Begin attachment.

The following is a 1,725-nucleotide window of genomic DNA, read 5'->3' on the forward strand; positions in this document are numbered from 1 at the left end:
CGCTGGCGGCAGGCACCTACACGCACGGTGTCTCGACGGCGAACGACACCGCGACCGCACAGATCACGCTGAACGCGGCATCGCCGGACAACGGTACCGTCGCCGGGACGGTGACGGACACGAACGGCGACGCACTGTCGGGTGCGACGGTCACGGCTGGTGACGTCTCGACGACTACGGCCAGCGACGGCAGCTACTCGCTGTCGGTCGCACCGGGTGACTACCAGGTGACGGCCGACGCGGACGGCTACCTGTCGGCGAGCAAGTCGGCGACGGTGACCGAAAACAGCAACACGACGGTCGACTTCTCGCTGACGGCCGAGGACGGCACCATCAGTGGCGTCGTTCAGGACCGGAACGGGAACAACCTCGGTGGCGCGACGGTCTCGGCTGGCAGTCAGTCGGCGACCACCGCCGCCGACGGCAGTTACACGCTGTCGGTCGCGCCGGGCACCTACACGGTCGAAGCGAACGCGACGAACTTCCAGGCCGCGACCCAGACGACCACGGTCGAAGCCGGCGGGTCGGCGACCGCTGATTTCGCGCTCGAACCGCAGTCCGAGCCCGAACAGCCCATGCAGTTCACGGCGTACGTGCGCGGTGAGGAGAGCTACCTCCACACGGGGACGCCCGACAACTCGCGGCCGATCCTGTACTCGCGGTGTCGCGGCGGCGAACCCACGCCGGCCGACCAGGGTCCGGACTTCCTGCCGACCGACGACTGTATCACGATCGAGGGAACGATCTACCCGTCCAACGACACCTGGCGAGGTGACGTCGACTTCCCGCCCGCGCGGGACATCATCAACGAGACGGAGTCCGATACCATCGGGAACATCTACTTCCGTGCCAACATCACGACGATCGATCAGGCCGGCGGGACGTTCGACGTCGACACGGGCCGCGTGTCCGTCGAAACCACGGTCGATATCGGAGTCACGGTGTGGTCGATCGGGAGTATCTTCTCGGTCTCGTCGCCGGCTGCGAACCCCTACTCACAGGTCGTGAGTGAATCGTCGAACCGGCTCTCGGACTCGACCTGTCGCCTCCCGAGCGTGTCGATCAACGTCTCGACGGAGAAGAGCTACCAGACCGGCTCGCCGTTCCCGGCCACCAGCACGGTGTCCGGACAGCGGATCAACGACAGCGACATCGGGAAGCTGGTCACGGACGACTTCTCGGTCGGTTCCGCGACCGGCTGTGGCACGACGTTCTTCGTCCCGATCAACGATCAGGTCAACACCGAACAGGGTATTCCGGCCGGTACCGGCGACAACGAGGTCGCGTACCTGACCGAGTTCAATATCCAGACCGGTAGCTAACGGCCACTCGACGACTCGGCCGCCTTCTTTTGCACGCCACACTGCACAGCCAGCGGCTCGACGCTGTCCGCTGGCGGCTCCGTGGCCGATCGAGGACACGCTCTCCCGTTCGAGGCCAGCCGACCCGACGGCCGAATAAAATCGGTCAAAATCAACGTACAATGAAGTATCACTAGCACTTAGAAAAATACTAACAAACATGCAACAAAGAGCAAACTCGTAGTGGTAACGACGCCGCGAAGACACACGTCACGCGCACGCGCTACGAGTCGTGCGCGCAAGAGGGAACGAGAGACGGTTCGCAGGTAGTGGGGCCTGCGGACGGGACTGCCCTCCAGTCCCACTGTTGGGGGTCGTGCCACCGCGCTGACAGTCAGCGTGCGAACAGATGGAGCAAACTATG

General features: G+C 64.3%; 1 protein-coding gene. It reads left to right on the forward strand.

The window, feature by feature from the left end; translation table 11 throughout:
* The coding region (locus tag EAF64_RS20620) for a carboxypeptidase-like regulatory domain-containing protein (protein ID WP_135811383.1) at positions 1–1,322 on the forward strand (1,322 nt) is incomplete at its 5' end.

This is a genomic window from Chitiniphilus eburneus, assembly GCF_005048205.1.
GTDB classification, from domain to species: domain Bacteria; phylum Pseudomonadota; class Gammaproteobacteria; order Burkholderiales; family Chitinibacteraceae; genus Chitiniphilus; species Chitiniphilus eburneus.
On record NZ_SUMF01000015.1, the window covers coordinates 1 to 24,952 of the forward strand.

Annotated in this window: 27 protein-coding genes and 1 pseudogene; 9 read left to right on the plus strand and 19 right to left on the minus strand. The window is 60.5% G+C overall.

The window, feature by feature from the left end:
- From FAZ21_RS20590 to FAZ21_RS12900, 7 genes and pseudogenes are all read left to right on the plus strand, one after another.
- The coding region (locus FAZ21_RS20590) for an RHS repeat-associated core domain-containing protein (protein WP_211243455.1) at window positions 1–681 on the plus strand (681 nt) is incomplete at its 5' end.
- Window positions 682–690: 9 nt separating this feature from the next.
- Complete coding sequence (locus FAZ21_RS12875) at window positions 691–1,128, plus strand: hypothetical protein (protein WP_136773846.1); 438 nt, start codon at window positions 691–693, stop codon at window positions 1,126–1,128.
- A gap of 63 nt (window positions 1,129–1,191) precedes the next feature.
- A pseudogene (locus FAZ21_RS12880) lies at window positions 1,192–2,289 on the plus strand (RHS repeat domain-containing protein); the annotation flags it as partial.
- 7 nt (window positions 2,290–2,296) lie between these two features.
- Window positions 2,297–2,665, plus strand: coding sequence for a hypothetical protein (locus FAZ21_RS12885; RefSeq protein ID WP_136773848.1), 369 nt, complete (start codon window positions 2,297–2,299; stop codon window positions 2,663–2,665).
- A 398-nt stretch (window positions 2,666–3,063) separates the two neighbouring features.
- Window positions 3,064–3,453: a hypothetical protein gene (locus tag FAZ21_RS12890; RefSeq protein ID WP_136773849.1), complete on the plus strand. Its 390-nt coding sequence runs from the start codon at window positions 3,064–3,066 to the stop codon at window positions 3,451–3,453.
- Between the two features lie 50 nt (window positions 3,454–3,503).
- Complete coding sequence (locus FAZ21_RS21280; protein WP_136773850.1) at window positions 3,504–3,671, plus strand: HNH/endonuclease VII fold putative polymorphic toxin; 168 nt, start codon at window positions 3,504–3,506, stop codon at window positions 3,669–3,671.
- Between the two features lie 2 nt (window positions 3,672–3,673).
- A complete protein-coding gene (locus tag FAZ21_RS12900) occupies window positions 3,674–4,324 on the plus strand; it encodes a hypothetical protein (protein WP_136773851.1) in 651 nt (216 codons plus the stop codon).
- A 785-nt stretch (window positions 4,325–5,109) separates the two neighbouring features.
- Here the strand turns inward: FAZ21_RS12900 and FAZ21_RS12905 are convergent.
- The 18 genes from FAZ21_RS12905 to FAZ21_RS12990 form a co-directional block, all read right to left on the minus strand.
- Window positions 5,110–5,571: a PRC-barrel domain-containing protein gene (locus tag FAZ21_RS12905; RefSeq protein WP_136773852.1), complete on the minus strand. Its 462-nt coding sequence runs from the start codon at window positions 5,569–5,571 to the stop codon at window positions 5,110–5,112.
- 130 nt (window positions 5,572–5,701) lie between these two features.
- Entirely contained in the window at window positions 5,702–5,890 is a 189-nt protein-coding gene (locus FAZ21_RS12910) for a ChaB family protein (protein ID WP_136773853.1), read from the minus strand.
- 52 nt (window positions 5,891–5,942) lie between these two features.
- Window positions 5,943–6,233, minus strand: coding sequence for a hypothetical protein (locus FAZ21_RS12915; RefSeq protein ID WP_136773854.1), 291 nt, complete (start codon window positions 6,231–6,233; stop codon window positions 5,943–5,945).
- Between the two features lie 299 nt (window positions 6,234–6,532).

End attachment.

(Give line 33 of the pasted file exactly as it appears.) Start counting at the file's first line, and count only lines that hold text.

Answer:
- Between the two features lie 299 nt (window positions 6,234–6,532).